Allow it to bubble for 20 secs before adding the tomato and ancho chilli purée, black beans (if using pre-cooked beans wait until the last 30 mins of cooking time), bay leaves, cassia bark or cinnamon stick, sugar and a good few grinds of pepper. Stir, bring to a lively simmer, put the lid on and place in the oven for 1½ hours. Remove the lid and cook for 30 mins more, by which time the beans should be tender and the liquid thickened and intensely flavoured. Taste and season with flaky sea salt and black pepper.
Wipe the squash clean and bake it whole on a small roasting tray next to or under the casserole for around 1½-2 hours, until the skin colours and sinks. To serve, slice it in half and remove the seeds. Tip any juice that’s cooked out back over the flesh and season generously with salt, black pepper and extra virgin olive oil. Serve the chilli and squash with sour cream, plus flatbreads or rice.
Recipe from The Borough Market Cookbook (Hodder & Stoughton)
Don’t worry; I haven’t put real hedgehogs in this venison pie. Hedgehogs (also known as pied-de-mouton) are delicious wild mushrooms that are in season right now.
For the rough puff pastry:
175g unsalted butter, chilled and cut into small cubes
350g plain flour
A good pinch of salt
1 egg, beaten (for the egg wash)
For the filling:
2 tbsp dripping (or olive oil)
600-700g venison shoulder, in large cubes
1 knob of butter
200g hedgehog mushrooms
1 large or 2 smaller onions, peeled and sliced
4 cloves of garlic
4 bay leaves
2 sprigs of rosemary
4 sprigs of thyme
2 tbsp flour
500ml light ale (nothing too bitter)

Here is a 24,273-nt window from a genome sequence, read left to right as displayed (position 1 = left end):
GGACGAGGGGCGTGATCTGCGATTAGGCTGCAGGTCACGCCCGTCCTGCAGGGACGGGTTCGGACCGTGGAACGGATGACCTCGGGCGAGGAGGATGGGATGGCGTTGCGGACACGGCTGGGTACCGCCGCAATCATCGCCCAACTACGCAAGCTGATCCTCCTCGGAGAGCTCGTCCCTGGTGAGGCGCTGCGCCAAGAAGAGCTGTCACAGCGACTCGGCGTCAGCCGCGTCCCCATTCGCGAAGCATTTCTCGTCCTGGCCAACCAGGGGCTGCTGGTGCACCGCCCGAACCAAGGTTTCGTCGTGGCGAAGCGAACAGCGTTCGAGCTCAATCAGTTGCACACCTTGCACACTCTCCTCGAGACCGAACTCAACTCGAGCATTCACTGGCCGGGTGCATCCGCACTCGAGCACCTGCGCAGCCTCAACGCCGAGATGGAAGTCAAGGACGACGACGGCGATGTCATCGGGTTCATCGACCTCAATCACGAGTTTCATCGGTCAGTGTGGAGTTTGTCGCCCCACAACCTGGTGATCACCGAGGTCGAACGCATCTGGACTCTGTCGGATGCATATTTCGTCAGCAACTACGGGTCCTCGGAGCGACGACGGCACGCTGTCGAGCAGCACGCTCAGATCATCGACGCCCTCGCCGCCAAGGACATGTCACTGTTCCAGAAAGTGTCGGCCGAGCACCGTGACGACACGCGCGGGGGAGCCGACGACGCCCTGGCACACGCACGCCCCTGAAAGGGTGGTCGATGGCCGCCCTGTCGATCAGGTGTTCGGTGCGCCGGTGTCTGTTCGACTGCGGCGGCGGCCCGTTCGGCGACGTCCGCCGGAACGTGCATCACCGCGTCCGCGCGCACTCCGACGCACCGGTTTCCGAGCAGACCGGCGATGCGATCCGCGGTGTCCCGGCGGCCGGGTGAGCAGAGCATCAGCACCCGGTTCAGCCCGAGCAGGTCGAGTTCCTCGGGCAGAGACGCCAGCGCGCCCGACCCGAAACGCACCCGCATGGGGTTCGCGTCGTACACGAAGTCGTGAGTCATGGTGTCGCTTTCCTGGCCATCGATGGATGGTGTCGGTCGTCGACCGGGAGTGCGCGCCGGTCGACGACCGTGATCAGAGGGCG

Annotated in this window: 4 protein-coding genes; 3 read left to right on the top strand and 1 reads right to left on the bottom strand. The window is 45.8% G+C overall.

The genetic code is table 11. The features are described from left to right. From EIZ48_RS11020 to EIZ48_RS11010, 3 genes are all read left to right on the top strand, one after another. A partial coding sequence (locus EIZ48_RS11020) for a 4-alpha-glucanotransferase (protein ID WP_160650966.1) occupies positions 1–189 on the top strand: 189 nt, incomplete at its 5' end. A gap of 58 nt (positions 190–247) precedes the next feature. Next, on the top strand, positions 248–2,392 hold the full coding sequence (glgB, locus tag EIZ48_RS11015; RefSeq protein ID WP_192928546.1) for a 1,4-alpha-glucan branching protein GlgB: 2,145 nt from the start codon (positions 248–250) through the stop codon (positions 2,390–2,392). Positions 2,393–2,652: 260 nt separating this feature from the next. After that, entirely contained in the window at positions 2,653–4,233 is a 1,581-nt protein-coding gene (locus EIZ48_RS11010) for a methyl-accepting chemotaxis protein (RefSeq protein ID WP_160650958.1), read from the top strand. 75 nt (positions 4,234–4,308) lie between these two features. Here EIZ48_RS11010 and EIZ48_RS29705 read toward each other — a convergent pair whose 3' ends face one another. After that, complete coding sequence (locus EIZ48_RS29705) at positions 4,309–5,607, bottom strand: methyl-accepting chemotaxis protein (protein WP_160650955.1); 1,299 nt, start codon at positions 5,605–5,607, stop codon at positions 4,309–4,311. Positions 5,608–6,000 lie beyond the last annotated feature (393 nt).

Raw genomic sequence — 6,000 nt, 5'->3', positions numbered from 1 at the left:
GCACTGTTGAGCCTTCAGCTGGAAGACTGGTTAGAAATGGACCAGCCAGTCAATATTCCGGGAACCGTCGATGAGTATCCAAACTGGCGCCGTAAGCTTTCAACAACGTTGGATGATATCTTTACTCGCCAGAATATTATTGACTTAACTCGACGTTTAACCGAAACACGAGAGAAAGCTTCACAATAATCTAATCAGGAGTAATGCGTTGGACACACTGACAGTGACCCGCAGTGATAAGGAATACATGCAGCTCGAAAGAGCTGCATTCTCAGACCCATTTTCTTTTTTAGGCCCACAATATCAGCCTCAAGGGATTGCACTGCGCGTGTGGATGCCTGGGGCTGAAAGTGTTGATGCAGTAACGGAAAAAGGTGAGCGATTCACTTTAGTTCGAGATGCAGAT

To make the pastry, combine the butter with the flour and salt, then add just enough water to bring it together into a fairly firm dough. Form into a rectangular shape with your hands and, on a well-floured surface, roll out in one direction to make a rectangle about 1cm thick. Fold the two short ends into the middle so they overlap. Give the pastry a quarter turn and repeat the rolling-andfolding process five more times. Wrap the pastry in cling film, then rest it in the fridge for 30 mins to an hour.
Season the meat with plenty of salt and pepper. Set a large casserole pan over a high heat. Add half the dripping and when hot add the cubed venison (you might need to do this in batches). Avoid shaking the pan too much – you want the meat to caramelise on the outside, so let it sizzle for several minutes. When lovely and golden, lift the meat to a plate.
Turn the heat down and add the remaining dripping, followed by the onions, mushrooms, garlic, bay, rosemary and thyme, and season with salt and pepper. Cook, stirring regularly for 10-12 mins, until the onions are soft and the mushrooms have given up their juices – don’t let anything burn. Return the meat to the pan, turn the heat down, scatter over the flour and stir it in well. Cook for 2-3 minus, then pour over the ale, stir well and bring to a simmer. Top up with water to just cover the meat. Cook with the lid ajar in a 175C oven for 2-2½ hours.